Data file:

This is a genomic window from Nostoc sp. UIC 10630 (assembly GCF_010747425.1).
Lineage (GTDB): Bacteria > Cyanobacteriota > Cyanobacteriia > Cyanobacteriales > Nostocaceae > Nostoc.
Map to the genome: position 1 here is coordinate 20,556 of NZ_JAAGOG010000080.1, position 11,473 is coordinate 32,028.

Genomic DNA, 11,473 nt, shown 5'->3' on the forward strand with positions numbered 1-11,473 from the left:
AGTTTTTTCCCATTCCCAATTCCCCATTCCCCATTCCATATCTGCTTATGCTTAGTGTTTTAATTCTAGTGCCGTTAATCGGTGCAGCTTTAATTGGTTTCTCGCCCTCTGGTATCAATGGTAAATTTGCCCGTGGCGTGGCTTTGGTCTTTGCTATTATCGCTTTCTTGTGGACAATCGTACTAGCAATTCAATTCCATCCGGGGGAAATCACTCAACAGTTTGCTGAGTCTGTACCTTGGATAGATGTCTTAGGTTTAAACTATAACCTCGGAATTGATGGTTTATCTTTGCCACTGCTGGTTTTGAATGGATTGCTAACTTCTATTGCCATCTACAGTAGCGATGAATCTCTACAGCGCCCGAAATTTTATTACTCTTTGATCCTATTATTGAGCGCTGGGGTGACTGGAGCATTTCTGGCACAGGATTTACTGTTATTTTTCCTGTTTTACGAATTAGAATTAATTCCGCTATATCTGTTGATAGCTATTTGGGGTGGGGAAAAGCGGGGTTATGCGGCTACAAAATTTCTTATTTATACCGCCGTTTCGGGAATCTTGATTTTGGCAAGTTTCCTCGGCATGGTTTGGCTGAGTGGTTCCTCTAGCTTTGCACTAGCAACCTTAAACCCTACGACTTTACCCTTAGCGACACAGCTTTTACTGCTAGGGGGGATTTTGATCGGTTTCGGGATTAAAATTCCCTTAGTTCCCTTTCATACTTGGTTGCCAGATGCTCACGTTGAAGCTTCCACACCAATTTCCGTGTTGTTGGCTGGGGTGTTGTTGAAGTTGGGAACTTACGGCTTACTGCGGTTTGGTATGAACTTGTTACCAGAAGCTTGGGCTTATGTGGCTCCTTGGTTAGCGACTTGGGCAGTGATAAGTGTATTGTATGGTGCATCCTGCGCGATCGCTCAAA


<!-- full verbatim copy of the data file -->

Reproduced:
This is a genomic window from Nostoc sp. UIC 10630 (assembly GCF_010747425.1).
Lineage (GTDB): Bacteria > Cyanobacteriota > Cyanobacteriia > Cyanobacteriales > Nostocaceae > Nostoc.
Map to the genome: position 1 here is coordinate 20,556 of NZ_JAAGOG010000080.1, position 11,473 is coordinate 32,028.

Genomic DNA, 11,473 nt, shown 5'->3' on the forward strand with positions numbered 1-11,473 from the left:
AGTTTTTTCCCATTCCCAATTCCCCATTCCCCATTCCATATCTGCTTATGCTTAGTGTTTTAATTCTAGTGCCGTTAATCGGTGCAGCTTTAATTGGTTTCTCGCCCTCTGGTATCAATGGTAAATTTGCCCGTGGCGTGGCTTTGGTCTTTGCTATTATCGCTTTCTTGTGGACAATCGTACTAGCAATTCAATTCCATCCGGGGGAAATCACTCAACAGTTTGCTGAGTCTGTACCTTGGATAGATGTCTTAGGTTTAAACTATAACCTCGGAATTGATGGTTTATCTTTGCCACTGCTGGTTTTGAATGGATTGCTAACTTCTATTGCCATCTACAGTAGCGATGAATCTCTACAGCGCCCGAAATTTTATTACTCTTTGATCCTATTATTGAGCGCTGGGGTGACTGGAGCATTTCTGGCACAGGATTTACTGTTATTTTTCCTGTTTTACGAATTAGAATTAATTCCGCTATATCTGTTGATAGCTATTTGGGGTGGGGAAAAGCGGGGTTATGCGGCTACAAAATTTCTTATTTATACCGCCGTTTCGGGAATCTTGATTTTGGCAAGTTTCCTCGGCATGGTTTGGCTGAGTGGTTCCTCTAGCTTTGCACTAGCAACCTTAAACCCTACGACTTTACCCTTAGCGACACAGCTTTTACTGCTAGGGGGGATTTTGATCGGTTTCGGGATTAAAATTCCCTTAGTTCCCTTTCATACTTGGTTGCCAGATGCTCACGTTGAAGCTTCCACACCAATTTCCGTGTTGTTGGCTGGGGTGTTGTTGAAGTTGGGAACTTACGGCTTACTGCGGTTTGGTATGAACTTGTTACCAGAAGCTTGGGCTTATGTGGCTCCTTGGTTAGCGACTTGGGCAGTGATAAGTGTATTGTATGGTGCATCCTGCGCGATCGCTCAAA